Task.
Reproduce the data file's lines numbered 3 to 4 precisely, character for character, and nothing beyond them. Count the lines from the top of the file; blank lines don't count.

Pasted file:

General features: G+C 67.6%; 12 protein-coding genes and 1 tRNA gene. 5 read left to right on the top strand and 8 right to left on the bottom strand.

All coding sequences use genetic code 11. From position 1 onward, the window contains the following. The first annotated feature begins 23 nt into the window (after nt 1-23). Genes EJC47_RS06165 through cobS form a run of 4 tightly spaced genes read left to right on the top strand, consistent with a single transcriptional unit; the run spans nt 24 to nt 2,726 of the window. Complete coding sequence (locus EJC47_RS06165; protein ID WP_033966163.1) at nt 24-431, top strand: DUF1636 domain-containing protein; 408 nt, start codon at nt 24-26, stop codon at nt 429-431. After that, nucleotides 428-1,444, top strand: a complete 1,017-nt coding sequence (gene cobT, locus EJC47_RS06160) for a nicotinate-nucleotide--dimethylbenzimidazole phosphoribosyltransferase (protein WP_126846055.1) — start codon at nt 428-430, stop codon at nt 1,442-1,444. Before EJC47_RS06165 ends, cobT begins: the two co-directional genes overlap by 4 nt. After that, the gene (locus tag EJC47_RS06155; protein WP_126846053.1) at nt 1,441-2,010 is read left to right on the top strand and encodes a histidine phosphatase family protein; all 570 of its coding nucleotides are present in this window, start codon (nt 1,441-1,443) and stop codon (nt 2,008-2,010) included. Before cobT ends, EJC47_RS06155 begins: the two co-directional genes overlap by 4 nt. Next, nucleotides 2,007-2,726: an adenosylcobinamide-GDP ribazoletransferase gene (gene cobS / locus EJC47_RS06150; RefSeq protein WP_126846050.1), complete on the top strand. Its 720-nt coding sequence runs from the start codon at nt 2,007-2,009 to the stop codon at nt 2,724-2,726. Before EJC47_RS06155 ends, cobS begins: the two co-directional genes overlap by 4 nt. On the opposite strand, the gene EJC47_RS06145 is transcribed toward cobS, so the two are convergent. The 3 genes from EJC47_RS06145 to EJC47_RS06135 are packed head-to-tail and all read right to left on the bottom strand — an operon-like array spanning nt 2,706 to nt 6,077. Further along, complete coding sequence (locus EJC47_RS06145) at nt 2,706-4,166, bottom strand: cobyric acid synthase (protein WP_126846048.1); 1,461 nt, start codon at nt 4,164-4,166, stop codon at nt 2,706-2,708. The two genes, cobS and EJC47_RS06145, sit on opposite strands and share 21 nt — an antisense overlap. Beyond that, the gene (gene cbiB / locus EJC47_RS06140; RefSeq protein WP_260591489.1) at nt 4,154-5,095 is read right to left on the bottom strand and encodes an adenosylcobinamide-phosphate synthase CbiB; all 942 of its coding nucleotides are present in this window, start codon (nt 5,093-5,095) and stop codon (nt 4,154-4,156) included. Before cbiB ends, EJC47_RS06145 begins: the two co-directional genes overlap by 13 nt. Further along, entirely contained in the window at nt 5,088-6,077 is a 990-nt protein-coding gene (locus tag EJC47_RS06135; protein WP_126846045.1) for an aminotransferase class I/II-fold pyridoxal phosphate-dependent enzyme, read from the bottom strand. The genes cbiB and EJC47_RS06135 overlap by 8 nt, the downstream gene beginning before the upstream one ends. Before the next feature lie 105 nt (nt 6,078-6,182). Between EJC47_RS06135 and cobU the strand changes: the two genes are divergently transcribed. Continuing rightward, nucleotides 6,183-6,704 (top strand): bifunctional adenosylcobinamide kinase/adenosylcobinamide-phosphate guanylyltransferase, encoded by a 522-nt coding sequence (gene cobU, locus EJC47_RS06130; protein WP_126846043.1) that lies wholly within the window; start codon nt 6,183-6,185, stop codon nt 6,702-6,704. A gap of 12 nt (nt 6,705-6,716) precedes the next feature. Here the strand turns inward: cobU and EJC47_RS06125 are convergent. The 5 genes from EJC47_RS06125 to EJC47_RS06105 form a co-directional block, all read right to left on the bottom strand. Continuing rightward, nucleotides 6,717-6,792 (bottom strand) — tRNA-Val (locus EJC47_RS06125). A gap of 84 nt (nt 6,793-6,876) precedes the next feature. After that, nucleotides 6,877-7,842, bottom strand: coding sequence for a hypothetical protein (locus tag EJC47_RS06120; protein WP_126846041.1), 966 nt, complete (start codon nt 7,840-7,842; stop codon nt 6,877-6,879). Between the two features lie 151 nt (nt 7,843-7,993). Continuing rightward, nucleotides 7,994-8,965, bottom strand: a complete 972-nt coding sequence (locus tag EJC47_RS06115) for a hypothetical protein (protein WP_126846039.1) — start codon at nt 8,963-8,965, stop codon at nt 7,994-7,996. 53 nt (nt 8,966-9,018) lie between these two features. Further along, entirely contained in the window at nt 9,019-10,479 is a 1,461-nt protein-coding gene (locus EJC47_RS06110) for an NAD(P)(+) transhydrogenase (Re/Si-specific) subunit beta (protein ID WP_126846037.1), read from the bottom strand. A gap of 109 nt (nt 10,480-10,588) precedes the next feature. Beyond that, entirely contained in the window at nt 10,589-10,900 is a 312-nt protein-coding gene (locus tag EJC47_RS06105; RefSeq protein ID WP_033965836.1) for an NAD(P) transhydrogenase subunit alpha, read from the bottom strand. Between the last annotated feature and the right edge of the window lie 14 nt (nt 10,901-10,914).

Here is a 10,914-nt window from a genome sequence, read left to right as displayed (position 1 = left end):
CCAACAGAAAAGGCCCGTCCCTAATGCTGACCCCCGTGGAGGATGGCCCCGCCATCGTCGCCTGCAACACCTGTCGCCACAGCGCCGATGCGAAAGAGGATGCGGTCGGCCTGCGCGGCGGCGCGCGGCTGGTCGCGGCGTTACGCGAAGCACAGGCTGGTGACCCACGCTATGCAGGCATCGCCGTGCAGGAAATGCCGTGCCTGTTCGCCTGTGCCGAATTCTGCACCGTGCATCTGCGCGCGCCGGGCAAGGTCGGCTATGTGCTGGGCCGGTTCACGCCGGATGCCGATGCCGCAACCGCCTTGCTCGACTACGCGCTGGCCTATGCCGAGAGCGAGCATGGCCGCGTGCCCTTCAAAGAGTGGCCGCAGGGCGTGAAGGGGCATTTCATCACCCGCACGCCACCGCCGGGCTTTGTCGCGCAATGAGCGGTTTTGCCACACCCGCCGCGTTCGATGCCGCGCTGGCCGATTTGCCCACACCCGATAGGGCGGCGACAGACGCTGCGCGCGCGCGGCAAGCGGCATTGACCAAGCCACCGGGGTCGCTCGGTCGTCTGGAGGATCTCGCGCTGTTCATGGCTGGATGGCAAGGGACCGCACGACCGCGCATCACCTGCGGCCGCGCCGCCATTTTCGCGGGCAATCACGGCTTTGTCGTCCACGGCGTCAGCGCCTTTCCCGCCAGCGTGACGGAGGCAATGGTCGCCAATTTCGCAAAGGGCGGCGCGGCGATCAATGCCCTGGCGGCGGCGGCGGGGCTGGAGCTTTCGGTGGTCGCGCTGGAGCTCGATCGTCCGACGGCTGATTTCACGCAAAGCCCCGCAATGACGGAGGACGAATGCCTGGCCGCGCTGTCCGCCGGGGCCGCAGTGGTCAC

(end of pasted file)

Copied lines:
Here is a 10,914-nt window from a genome sequence, read left to right as displayed (position 1 = left end):
CCAACAGAAAAGGCCCGTCCCTAATGCTGACCCCCGTGGAGGATGGCCCCGCCATCGTCGCCTGCAACACCTGTCGCCACAGCGCCGATGCGAAAGAGGATGCGGTCGGCCTGCGCGGCGGCGCGCGGCTGGTCGCGGCGTTACGCGAAGCACAGGCTGGTGACCCACGCTATGCAGGCATCGCCGTGCAGGAAATGCCGTGCCTGTTCGCCTGTGCCGAATTCTGCACCGTGCATCTGCGCGCGCCGGGCAAGGTCGGCTATGTGCTGGGCCGGTTCACGCCGGATGCCGATGCCGCAACCGCCTTGCTCGACTACGCGCTGGCCTATGCCGAGAGCGAGCATGGCCGCGTGCCCTTCAAAGAGTGGCCGCAGGGCGTGAAGGGGCATTTCATCACCCGCACGCCACCGCCGGGCTTTGTCGCGCAATGAGCGGTTTTGCCACACCCGCCGCGTTCGATGCCGCGCTGGCCGATTTGCCCACACCCGATAGGGCGGCGACAGACGCTGCGCGCGCGCGGCAAGCGGCATTGACCAAGCCACCGGGGTCGCTCGGTCGTCTGGAGGATCTCGCGCTGTTCATGGCTGGATGGCAAGGGACCGCACGACCGCGCATCACCTGCGGCCGCGCCGCCATTTTCGCGGGCAATCACGGCTTTGTCGTCCACGGCGTCAGCGCCTTTCCCGCCAGCGTGACGGAGGCAATGGTCGCCAATTTCGCAAAGGGCGGCGCGGCGATCAATGCCCTGGCGGCGGCGGCGGGGCTGGAGCTTTCGGTGGTCGCGCTGGAGCTCGATCGTCCGACGGCTGATTTCACGCAAAGCCCCGCAATGACGGAGGACGAATGCCTGGCCGCGCTGTCCGCCGGGGCCGCAGTGGTCAC